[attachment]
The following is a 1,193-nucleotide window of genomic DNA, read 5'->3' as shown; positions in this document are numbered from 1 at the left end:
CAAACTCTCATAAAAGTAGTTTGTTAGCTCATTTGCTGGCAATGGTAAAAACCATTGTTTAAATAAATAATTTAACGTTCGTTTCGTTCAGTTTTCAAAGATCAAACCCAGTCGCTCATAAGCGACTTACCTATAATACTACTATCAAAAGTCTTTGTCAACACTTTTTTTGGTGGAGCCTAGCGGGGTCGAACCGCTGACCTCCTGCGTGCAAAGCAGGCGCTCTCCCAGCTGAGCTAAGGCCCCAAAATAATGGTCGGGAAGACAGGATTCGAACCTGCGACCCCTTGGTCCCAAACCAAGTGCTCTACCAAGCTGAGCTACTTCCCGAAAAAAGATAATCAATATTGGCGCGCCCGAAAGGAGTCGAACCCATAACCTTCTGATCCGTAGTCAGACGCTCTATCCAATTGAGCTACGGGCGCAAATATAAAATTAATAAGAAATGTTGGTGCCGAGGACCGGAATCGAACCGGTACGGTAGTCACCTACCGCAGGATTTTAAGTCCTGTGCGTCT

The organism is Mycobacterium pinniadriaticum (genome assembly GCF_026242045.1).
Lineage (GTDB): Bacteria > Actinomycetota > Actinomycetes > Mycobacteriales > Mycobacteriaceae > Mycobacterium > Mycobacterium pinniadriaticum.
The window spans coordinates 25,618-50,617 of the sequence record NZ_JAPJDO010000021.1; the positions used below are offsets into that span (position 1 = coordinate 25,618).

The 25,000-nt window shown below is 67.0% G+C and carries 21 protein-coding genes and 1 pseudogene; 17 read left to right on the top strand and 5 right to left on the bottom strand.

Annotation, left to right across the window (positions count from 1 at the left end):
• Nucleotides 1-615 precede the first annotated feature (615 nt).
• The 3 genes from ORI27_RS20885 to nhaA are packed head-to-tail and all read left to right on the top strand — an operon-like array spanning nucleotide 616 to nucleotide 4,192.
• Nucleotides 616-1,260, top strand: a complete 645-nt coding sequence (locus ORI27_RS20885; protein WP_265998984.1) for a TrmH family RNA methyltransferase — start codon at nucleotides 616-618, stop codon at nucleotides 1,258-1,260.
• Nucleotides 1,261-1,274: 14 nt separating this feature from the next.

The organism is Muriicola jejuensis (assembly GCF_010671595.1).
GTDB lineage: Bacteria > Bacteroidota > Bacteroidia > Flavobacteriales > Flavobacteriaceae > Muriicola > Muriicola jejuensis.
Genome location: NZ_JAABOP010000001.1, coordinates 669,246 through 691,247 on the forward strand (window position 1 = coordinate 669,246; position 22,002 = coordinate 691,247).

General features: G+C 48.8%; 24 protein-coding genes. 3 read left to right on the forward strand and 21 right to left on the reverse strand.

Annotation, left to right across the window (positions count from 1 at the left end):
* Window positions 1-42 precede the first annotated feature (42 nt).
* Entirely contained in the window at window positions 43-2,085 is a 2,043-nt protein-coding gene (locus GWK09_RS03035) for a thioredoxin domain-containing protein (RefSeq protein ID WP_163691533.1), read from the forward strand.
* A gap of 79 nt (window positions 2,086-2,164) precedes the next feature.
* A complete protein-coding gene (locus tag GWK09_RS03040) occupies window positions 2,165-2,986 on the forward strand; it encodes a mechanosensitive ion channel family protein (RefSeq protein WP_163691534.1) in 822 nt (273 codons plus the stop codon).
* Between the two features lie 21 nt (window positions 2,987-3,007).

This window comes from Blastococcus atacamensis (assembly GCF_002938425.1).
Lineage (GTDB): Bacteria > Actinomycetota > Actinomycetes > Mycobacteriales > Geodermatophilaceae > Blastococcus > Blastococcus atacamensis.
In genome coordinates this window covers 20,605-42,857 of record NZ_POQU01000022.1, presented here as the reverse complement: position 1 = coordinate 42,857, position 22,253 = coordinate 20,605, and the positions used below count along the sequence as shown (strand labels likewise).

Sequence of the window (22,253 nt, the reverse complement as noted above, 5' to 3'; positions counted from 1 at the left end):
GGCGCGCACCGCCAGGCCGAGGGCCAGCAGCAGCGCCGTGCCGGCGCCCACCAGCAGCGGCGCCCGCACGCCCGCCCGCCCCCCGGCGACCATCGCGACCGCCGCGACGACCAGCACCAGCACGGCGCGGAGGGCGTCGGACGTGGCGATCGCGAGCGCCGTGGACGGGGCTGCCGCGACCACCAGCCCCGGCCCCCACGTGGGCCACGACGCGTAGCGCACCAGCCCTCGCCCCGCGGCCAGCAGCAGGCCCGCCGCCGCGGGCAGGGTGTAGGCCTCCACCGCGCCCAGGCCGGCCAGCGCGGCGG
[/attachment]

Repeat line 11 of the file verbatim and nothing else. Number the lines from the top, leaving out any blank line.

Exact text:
• Nucleotides 1,261-1,274: 14 nt separating this feature from the next.